JLR factory closure does actually contain some positives
News today that JLR will close a plant in the West Midlands came as no surprise. Auto analysts have been predicting this for several years as there is simply no way that it can keep open 3 plants on current volumes or even if output gets back to its peak of around 300,000 a year.
The double whammy of recession and credit has also exposed the firm, with sales down by 25-30%. It is operating well below capacity and is losing money. Put simply, it needs a new plan.
Halewood was ultimately saved because of its size; at full capacity it is a hugely efficient plant. Despite speculation over its future since the announcement that the X type was being chopped (again no surprise), the announcement of LRX production there guarantees its medium term future.
The story is very different here in Birmingham, with either Castle Bromwich or Solihull facing the chop. The decision on which to close will be made by the middle of next year. Either way, another iconic plant will go.
Concentrating production at one plant makes sense, however. It will mean, for example, having just one body shop rather than two, thereby cutting costs dramatically.
New models will embrace lightweight materials such as aluminium, and having workers in one place working across production lines will enhance flexibility and will enable the firm to respond better to changing market conditions.
Whether overall this will lead to job losses really depends on whether the firm can get new cars to market. On current models and volumes I would expect several thousand job losses. But that doesn't need to happen if the firm can invest in new derivatives based on common patforms.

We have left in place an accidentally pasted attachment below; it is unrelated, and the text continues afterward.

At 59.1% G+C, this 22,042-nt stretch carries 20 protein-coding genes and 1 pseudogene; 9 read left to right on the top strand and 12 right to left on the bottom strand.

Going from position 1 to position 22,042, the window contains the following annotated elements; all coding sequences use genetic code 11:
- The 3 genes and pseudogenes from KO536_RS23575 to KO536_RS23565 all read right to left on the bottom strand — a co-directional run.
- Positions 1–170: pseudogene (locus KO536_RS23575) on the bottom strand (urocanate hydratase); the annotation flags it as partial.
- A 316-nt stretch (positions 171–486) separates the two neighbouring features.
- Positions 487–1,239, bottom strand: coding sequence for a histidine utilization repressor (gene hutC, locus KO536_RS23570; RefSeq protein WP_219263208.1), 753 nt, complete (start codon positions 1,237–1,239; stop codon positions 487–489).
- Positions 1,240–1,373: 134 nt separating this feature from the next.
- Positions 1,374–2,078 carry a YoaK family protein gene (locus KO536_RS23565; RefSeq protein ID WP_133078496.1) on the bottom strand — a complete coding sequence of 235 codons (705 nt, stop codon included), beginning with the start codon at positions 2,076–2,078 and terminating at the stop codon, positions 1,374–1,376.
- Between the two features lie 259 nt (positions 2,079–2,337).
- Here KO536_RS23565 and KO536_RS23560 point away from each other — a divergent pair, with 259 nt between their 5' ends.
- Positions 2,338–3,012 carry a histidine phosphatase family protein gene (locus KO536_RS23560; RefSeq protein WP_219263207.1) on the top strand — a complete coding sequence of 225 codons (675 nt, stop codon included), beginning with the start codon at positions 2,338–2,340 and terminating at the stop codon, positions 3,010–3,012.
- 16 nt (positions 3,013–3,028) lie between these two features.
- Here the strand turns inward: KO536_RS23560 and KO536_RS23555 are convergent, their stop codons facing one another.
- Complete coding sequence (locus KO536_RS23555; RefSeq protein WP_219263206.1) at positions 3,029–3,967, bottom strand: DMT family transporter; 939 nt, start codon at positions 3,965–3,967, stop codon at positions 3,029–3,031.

On this, today's announcement actually looks positive. The sleek lightweight LRX gets the go-ahead, creating 800 jobs in Liverpool, and the firm is talking about 3 other entries into new market segments. There is no detail on this today but think for example of a 2 seater sports car to take on BMW models. If the firm brings a good-looking and well made 2 seater car to market it could sell like hot-cakes.
So, key here is investment in new environmental technologies and models. Potentially the firm could actually produce more cars across different variants using common underlying platforms thereby safeguarding jobs.
Despite the plant closure news, there is actually a lot of positive news in today's announcement. New investment in models and a concentration of activities at one plant to cut costs is the only way for the firm to go.
But alongside this there was news that the firm will offer a lower starting salary for new recruits and will make changes to the pension system to save costs.
The unions' reaction was understandable: "The GMB will be opposing everything we have heard so far. We will fight the company on this - of that I have no doubt," said one representative.
The unions have thus far played a key role in helping the firm through a very difficult period. This needs to continue and I hope they will reconsider their position on the plant closure.
But which plant will go? JLR currently employs about 5,000 workers in Solihull and some 2,000 in Castle Bromwich. Solihull sits on prime real estate which could be used for housing. Yet it is bigger and more accessible than Castle Bromwich and I can see operations being merged there more easily as new models are introduced.
Overall, I'd say Castle Bromwich was more vulnerable of the two plants to go.
And whilst the firm is stressing its desire to maintian employment levels, the only 'guarantee' of jobs will be getting attractive new cars to market that people want to buy. That's the only way the remaining UK plants - and indeed the firm - will ultimately survive.
Professor David Bailey works at Coventry University Business School.